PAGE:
Tubulin nucleotide sequences identification and isolation was carried out as reported in Galasso et al. [17] . For each species only one accession was chosen, selected as the most representative when not the only one available. Selected accessions were: C. sativa CAM134, C. microcarpa CAM47, C. rumelica CAM244, C. hispida PI650133 and C. laxa PI633185. The procedure is briefly described from here to follow. First, the β-tubulin gene family of each accession was PCR amplified from target genomic DNA using the primers combination TBPfex1 (5’- AACTGGGCBAARGGNCAYTAYAC-3’) and TBPrin2 (5’-CRAAVCCBACCATGAARAARTG-3). TBPfex1 anneals at the end of the first exon while TBPrin2 matches the complementary target sequence at the beginning of the third exon (Figure 1). The PCR products resulting from this amplification step were purified and cloned into the pGEM-T easy vector (Promega). About 100 clones for each accession were sequenced in both directions by Macrogen (Seul, Korea). Search on nucleotide sequence homologies was carried out consulting the National Center Biotechnology Information (NCBI) database, with the use of the BLAST algorithm ( A search for tandem repeat motifs and microsatellite sequences was performed using the Tandem Repeats Finder ( and Sputnik ( programs. Nucleotide sequence has been deposited in the EMBL (European Molecular Biology Laboratory) Nucleotide Database with its own specific accession number (from LN811270 to LN811335) (ESM-Table 1). Nucleotide sequences of all the investigated Camelina species were multialigned with the Clustal Omega programme ( using default parameters. The evolutionary genetic distance was estimated using Tamura-Nei method and a Maximum Likelihood phylogenetic tree was inferred using the Nearest-Neighbour-Interchange method using MEGA version 5 [26] .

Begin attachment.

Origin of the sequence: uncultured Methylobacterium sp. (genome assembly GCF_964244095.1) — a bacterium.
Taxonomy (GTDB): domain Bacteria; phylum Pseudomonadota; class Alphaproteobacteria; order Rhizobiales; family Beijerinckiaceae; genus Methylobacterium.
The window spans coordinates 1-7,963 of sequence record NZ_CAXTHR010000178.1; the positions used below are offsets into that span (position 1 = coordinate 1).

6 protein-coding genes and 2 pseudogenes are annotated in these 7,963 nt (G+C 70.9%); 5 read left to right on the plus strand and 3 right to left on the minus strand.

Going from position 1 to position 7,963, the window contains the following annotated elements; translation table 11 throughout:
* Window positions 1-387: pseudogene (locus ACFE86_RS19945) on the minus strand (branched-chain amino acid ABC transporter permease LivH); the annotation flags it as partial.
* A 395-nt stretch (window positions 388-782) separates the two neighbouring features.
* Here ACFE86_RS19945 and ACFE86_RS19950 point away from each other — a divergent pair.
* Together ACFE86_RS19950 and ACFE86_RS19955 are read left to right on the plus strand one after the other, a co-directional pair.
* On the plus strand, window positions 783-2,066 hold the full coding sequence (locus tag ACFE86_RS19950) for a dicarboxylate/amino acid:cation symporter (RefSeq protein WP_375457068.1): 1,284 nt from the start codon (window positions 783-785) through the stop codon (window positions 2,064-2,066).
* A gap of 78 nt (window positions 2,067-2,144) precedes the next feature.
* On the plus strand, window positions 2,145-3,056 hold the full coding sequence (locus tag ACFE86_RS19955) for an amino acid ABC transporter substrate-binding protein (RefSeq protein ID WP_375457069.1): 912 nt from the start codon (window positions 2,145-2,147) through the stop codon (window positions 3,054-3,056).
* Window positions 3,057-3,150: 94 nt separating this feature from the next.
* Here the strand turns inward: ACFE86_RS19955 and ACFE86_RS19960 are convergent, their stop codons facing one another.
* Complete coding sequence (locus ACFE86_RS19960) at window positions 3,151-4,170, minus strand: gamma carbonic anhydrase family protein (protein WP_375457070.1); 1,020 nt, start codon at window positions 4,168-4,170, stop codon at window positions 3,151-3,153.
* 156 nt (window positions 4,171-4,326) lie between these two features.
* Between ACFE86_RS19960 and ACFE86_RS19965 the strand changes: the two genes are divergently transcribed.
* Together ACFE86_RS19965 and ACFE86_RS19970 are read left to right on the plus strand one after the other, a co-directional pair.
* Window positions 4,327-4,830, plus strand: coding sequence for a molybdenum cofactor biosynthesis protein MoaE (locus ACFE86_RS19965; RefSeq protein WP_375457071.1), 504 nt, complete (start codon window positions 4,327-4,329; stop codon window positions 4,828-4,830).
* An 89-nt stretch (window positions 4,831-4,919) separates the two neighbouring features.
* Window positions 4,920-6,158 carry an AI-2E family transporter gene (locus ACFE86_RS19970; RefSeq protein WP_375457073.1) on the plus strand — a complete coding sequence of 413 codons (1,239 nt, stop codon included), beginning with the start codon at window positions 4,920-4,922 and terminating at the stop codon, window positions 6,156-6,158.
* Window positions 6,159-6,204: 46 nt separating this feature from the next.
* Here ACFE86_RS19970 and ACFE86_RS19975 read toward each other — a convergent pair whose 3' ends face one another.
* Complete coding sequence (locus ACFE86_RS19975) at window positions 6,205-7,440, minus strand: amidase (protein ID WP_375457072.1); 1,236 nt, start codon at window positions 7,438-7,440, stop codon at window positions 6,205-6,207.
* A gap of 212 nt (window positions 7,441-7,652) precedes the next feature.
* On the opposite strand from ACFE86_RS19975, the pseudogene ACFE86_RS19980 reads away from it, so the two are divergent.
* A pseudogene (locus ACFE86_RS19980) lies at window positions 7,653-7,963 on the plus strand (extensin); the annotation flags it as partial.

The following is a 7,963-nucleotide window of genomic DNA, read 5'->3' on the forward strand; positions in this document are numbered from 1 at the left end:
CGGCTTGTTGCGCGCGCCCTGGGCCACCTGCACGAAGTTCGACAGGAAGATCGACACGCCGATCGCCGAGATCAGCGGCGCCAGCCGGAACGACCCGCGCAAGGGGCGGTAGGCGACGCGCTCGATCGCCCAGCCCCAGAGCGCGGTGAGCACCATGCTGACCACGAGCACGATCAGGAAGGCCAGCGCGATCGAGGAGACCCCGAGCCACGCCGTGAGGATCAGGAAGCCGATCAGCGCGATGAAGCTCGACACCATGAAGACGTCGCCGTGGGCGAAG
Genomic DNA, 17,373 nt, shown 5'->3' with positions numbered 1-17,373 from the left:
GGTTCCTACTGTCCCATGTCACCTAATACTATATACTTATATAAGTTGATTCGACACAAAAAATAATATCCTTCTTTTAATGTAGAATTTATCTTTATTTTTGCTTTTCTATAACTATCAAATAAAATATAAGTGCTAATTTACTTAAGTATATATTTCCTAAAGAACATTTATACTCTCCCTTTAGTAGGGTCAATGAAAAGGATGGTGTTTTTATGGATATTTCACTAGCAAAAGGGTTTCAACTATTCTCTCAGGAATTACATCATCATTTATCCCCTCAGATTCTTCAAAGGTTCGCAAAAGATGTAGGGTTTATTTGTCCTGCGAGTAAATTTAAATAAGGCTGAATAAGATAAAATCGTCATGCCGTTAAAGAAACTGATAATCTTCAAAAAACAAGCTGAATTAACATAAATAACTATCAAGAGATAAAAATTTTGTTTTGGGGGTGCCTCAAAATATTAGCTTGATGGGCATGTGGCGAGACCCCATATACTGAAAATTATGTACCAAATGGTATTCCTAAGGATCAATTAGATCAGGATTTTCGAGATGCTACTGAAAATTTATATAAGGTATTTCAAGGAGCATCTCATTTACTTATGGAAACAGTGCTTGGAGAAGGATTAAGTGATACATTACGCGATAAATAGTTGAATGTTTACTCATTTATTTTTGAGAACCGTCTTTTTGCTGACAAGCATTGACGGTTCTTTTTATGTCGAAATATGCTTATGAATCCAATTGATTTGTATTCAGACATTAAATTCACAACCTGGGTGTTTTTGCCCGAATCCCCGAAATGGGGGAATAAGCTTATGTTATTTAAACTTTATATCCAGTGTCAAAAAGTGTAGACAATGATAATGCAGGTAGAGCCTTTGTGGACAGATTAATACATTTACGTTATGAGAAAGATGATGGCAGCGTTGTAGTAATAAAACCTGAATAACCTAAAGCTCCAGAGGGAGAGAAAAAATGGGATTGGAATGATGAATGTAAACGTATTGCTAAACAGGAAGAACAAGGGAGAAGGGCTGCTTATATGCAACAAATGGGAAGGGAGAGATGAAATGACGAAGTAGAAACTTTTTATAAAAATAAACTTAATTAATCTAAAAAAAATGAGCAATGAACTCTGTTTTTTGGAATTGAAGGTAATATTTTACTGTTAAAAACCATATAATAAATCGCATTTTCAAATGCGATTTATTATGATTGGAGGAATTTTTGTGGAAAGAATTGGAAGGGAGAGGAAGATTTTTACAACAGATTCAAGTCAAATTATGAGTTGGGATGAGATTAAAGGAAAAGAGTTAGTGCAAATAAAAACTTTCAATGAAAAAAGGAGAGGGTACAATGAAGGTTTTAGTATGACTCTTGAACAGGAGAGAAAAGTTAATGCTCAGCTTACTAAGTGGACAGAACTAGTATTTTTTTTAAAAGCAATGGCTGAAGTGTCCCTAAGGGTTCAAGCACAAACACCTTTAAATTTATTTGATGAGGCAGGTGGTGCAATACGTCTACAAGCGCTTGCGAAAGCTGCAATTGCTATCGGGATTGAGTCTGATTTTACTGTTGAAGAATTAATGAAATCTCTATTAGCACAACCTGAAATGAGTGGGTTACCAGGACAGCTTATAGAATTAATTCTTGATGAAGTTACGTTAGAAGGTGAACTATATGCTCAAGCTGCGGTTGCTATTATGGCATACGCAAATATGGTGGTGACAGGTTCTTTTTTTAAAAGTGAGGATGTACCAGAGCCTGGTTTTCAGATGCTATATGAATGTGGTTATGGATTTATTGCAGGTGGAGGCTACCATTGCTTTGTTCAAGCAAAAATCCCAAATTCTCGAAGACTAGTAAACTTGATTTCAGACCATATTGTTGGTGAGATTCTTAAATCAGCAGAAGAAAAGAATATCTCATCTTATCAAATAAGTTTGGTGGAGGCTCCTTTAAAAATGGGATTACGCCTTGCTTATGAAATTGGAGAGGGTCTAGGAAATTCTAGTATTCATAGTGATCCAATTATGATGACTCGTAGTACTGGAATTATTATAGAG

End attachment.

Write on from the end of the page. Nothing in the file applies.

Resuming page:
2.4. Southern Analysis

Genomic DNA was extracted from fresh leaf tissue, according to the method reported by Doyle and Doyle [27] . For Southern hybridisation, 5 mg of C. sativa CAM134, C. alyssum CAM21, C. microcarpa CAM47, C. rumelica CAM244, C. hispida PI650133 and C. laxa PI633185 genomic DNA were digested with the restriction enzyme EcoRI, size-separated on a 1% agarose gel and transferred onto a nylon membrane. The DNA sequence of exon2, amplified by PCR using the primers Tubex-2F: 5’-GATTCCAAGTGTGTCACTCGTTG-3’ and Tubex- 2R: 5’-TTACAGCTAGGAGTGGTGAGCTT-3’, designed on the beginning and the end of exon2, was used as probe (Figure 1). Once labelled with a-[32P]-dCTP, using a random primer DNA labelling kit (Fermentas, Life Sciences), the probe was used for filter hybridisation. Filters were washed in 1.5 mM sodium citrate pH 7.0, 15 mMNaCl, 0.5% SDS (0.1xSSC), at 65˚C, before exposure to X-ray films (Biomax XAR, Kodak).

2.5. Chromosome Counts